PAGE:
Even newly recruited, barely educated terrorists on the internet manage to elude the government’s old-fashioned, slow systems. The Pentagon’s task force, known as the Joint Improvised Explosive Device Defeat Organization (JIEDDO), found that terrorists tended to visit sites containing instructions on how to make bombs. Other terrorists would also provide real-time advice in encrypted chat rooms to which the American government was unable to gain access.
To combat their activity, JIEDDO installed devices to monitor the streets. Although this plan worked to prevent individual attacks, it did nothing to address the heart of the problem.
The Seventh Sense Key Idea #3: Complex network systems are categorized according to how influential they are.
Historically, emperors, presidents, kings, queens and authority figures like doctors or lawyers have presided over power and influence in predetermined hierarchical structures. However, in current times, world leaders and other experts are in a constant battle to maintain their power thanks to challenges from modern networks.
Networks are characterized by two different forms of power: high concentration and large distribution. Doctors are one group under threat from powerful networks. Doctors were once considered to be the main source of medical knowledge, but that no longer seems to be the case.
Instead of booking an appointment to see a doctor, nowadays people tend to google the symptoms of their illness. Various medical websites are easily accessible, and people can join communities where they can discuss their affliction with those who suffer from similar diseases – this is a large distribution setup. Due to the high number of people who use the search engine and the amount of information being shared, Google can be defined as a highly concentrated network.
Google is therefore both a source of large distribution and high concentration – this means that, ultimately, the medical sites accessed through Google harbor more power than a cardiologist like the author’s father, even though he has years of experience as a doctor.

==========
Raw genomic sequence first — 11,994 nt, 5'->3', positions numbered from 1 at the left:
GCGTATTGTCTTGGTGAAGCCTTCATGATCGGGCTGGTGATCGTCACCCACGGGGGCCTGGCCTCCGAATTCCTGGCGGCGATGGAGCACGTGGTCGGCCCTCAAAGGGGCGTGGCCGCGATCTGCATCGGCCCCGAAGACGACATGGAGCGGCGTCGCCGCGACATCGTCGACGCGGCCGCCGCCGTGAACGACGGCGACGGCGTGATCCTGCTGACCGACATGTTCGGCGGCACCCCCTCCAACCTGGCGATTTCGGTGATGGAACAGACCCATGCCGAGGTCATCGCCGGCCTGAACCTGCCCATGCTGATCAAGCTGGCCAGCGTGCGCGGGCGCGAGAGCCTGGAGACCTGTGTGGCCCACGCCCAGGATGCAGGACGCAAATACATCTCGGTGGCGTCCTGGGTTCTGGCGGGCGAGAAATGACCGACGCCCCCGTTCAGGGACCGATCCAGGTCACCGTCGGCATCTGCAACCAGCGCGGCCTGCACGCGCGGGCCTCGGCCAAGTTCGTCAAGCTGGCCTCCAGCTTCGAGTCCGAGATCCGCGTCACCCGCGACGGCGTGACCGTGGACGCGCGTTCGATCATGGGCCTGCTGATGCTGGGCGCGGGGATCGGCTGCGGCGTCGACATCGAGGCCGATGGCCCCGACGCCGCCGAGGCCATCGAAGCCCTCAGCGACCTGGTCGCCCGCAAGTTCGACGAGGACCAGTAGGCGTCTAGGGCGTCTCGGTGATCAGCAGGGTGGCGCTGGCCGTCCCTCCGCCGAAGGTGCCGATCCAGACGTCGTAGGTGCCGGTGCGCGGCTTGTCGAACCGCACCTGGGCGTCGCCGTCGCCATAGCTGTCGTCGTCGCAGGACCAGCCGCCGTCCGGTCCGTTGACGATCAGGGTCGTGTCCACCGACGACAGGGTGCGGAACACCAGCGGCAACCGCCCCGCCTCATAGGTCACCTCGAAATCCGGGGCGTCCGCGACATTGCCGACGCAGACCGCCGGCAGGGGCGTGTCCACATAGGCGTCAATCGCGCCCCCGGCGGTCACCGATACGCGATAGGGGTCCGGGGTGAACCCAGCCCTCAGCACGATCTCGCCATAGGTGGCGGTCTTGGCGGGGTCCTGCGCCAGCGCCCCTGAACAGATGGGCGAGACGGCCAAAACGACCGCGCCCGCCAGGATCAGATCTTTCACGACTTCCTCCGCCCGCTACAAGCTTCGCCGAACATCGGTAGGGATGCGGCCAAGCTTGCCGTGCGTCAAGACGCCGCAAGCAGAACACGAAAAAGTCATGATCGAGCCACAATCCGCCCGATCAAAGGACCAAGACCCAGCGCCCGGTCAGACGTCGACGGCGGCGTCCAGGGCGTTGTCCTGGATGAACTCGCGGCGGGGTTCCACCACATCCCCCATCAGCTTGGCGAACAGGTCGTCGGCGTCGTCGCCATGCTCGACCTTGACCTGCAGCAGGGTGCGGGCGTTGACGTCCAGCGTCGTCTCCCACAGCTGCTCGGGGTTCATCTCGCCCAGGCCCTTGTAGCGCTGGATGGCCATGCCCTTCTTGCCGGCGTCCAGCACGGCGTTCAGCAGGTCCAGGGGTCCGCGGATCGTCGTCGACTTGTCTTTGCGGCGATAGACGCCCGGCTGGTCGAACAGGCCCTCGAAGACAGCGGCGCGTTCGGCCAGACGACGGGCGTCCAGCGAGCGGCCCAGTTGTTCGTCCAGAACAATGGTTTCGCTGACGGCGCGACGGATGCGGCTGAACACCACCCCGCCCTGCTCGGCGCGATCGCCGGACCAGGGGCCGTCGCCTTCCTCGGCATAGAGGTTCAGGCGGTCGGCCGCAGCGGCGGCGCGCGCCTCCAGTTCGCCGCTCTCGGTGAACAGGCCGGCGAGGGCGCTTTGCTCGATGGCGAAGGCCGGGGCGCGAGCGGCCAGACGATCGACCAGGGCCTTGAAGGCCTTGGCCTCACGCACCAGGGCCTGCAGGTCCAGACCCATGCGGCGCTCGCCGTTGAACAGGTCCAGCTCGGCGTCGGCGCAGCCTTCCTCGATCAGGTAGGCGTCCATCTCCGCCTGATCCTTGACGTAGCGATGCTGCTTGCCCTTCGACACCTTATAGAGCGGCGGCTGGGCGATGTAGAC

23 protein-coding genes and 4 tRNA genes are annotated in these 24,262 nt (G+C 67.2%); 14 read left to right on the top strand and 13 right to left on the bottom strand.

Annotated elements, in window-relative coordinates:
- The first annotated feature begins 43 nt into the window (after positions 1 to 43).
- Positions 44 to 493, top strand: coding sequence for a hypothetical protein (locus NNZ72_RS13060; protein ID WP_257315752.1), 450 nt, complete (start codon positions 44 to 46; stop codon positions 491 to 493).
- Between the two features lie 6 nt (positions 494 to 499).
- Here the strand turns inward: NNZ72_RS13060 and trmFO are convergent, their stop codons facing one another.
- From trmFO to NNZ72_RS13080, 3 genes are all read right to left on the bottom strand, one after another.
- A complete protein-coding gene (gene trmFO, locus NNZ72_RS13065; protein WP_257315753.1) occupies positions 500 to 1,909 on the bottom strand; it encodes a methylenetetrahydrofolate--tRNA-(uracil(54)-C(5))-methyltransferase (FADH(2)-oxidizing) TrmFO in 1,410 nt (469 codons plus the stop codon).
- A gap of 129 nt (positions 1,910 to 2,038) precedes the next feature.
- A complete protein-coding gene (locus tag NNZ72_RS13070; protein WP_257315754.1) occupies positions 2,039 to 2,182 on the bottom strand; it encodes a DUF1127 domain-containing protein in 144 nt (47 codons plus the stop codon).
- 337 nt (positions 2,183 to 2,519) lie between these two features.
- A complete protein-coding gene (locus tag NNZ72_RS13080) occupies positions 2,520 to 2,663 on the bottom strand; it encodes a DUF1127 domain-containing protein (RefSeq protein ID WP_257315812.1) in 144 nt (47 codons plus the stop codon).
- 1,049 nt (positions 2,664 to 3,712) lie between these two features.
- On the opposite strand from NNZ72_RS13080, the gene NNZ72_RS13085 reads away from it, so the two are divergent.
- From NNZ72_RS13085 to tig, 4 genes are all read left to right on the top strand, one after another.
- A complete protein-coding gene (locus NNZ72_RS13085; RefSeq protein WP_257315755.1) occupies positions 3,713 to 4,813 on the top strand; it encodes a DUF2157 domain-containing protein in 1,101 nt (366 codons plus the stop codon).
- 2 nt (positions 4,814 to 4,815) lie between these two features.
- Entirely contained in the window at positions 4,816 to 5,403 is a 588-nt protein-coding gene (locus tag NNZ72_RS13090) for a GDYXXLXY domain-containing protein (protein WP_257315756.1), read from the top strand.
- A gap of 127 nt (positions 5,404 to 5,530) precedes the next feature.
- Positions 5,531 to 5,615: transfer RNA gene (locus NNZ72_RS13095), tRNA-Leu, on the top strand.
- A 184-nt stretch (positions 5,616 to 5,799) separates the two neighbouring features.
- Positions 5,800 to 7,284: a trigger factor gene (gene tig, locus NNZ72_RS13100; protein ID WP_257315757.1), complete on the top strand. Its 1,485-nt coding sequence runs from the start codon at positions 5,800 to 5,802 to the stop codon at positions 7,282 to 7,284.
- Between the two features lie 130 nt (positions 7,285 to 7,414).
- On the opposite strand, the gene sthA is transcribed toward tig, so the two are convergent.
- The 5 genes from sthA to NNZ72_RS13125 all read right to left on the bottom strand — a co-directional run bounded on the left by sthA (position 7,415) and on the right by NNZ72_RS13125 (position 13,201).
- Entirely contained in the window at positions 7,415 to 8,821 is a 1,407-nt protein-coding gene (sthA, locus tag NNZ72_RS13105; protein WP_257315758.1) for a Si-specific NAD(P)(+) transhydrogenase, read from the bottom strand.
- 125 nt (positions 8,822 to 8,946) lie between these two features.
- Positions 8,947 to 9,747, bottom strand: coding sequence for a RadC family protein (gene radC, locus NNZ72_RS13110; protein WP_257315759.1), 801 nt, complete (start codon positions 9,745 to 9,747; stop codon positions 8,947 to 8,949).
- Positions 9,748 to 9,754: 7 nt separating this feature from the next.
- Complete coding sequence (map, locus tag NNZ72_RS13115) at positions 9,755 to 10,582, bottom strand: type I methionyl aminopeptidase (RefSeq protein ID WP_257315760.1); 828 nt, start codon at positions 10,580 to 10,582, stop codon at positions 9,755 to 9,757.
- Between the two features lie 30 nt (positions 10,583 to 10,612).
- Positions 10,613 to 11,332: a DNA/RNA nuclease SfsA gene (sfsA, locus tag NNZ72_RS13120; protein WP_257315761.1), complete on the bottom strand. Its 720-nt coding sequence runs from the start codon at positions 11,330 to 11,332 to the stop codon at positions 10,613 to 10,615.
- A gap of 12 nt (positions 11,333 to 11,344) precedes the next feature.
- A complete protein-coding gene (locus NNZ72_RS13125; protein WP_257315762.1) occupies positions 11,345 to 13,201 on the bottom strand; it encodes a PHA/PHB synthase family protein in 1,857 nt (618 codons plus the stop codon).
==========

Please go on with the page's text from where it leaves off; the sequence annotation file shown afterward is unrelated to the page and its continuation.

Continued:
To better understand networks, it’s important to be able to distinguish between complicated and complex systems.
Jet engines and calculators consist of several interacting components, but are designed to complete only a limited set of unchanging tasks; they are therefore complicated systems. On the contrary, complex systems like the World Wide Web are ever-changing and harder to control.
Noting the difference between the two is essential. The former president of the European Central Bank, Jean-Claude Trichet, learned this the hard way. He confessed that the failure of European officials to treat the financial market as a complex system led to the 2008 financial crisis.
The traditional models and tools which were available at the time were not enough to sustain such a complex structure. If Trichet and his team had identified the financial market as a complex system, then they would’ve been better equipped to approach problems effectively.
The Seventh Sense Key Idea #4: Being constantly connected means that people are always vulnerable to manipulation.
The networking age has offered up a range of possibilities, but it’s important to remember that each innovation comes with a unique set of flaws and unforeseeable consequences. As the French philosopher Paul Virilio once said: “When you invent the plane, you invent the plane crash.”
Take cyber attacks, a major issue today. Back in 2015, Jung Hoon Lee, a South Korean hacker, was awarded $225,000 at an annual hacking competition for accessing the most vital networking programs at the time by infiltrating web browsers such as Apple’s Safari and Google Chrome.
Companies spend hundreds of millions of dollars hiring the best programmers in the world, yet Jung Hoon Lee was able to overtake their security in less than a minute.
Hackers like Jung Hoon Lee prove that there’s a negative side to our new internet-led world. Complex networks inevitably invite dangerous repercussions; more advanced security systems simply lead to more advanced methods of attack.
Generally, people tend to be too trusting of networks where caution is needed. Joseph Weizenbaum, a computer scientist at MIT, coded two programs called DOCTOR and ELIZA – both of which would be able to respond to basic questions posed by humans.
When conceiving ELIZA, Weizenbaum made use of the psychotherapist Carl Rogers’ conversational technique of responding to a question with an open-ended question such as “Can you think of a specific example?” Due to this method, ELIZA proved highly popular. As a result, Weizenbaum received numerous letters from renowned psychologists claiming that ELIZA could potentially replace the need for counseling.